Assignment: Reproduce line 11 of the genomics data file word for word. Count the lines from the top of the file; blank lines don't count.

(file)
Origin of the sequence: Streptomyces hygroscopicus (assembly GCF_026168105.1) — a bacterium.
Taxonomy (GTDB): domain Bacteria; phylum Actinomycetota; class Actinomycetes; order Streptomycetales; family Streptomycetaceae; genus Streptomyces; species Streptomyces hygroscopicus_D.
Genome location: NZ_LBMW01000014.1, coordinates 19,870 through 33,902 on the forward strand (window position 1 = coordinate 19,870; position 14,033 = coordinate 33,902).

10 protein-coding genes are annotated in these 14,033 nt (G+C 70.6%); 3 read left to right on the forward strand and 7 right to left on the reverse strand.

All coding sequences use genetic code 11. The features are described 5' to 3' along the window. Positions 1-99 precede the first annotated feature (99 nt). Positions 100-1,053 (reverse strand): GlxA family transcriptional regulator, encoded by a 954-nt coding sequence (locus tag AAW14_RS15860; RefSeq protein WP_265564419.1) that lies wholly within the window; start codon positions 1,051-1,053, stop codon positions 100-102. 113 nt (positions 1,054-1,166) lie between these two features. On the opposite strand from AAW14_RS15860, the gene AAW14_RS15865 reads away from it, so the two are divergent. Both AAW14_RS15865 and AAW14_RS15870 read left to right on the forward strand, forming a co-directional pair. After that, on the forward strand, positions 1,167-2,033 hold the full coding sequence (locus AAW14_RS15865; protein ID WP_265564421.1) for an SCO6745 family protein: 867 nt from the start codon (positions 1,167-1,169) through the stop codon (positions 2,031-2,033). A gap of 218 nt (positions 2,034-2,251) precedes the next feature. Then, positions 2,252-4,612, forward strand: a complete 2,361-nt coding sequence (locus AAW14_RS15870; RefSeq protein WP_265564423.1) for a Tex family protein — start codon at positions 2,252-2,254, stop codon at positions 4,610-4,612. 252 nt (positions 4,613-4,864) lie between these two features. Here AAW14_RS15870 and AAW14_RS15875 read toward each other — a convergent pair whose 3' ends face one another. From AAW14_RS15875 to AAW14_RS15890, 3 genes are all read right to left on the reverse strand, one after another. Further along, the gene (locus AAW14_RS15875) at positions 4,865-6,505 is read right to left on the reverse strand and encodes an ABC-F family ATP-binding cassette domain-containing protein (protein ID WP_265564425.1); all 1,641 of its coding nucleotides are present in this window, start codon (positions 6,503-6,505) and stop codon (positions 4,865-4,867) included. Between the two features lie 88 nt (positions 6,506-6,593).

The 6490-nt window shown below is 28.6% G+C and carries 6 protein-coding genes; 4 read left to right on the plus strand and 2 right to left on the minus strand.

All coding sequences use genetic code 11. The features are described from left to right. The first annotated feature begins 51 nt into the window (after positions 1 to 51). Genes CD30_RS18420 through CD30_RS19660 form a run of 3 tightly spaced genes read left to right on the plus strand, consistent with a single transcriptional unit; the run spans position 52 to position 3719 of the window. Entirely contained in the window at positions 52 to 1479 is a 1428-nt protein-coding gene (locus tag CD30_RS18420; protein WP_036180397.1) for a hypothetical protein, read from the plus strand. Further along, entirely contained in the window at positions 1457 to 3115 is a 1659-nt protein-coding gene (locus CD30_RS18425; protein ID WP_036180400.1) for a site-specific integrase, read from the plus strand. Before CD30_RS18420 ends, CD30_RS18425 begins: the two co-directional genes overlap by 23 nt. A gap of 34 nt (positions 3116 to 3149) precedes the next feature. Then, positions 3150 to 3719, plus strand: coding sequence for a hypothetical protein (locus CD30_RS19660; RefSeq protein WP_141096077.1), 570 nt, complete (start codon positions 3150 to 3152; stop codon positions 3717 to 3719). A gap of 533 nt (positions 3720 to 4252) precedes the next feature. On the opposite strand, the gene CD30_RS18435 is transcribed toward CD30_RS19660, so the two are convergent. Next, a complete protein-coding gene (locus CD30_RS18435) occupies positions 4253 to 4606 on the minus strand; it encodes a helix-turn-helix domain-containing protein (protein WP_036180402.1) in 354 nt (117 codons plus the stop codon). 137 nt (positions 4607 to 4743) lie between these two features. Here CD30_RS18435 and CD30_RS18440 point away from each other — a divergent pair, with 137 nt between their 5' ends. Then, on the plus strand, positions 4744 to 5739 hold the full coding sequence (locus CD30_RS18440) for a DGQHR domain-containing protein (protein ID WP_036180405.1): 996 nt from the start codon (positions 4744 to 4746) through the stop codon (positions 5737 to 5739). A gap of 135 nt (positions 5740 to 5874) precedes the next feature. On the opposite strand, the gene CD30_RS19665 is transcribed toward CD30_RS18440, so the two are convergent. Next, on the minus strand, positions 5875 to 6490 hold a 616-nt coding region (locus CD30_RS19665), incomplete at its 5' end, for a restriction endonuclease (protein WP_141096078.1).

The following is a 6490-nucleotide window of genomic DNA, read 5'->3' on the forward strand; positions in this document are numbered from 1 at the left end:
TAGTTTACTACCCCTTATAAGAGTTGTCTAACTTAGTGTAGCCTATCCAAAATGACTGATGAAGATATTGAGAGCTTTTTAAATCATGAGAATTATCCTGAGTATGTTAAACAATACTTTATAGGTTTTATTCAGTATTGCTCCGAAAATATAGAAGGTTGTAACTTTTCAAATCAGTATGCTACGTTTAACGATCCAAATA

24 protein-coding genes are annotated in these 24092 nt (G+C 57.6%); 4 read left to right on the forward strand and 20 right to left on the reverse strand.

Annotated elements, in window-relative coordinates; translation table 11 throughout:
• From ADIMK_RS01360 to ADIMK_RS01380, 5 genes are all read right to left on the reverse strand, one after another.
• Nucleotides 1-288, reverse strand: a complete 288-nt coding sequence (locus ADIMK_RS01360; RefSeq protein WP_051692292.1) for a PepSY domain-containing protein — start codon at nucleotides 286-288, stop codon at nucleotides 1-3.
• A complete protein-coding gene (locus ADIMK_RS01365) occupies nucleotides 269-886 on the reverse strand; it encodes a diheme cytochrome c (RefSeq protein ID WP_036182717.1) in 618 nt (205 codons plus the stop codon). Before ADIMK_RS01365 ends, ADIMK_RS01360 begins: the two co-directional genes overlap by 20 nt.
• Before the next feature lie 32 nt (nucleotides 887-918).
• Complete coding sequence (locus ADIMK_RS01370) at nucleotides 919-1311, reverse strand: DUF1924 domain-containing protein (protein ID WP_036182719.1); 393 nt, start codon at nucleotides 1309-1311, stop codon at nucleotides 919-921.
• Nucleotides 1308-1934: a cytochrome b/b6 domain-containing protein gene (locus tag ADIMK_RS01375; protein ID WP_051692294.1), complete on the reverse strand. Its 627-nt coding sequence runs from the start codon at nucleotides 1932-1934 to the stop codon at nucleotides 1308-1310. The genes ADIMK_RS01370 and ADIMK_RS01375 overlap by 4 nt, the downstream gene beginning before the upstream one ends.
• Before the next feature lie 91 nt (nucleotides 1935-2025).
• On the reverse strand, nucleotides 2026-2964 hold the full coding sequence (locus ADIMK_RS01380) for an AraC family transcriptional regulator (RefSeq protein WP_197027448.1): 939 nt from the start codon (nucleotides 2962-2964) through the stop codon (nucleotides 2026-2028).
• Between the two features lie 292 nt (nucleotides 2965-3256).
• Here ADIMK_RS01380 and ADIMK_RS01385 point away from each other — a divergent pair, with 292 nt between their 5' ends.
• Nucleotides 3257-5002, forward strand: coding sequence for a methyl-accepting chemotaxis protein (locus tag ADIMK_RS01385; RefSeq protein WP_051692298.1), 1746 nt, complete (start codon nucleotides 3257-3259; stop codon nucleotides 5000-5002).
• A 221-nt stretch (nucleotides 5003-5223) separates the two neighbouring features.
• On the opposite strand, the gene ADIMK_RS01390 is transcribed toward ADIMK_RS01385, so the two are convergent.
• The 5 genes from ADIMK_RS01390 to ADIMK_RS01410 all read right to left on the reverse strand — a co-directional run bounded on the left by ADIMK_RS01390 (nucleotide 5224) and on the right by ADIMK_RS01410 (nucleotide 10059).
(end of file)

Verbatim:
Annotated elements, in window-relative coordinates; translation table 11 throughout: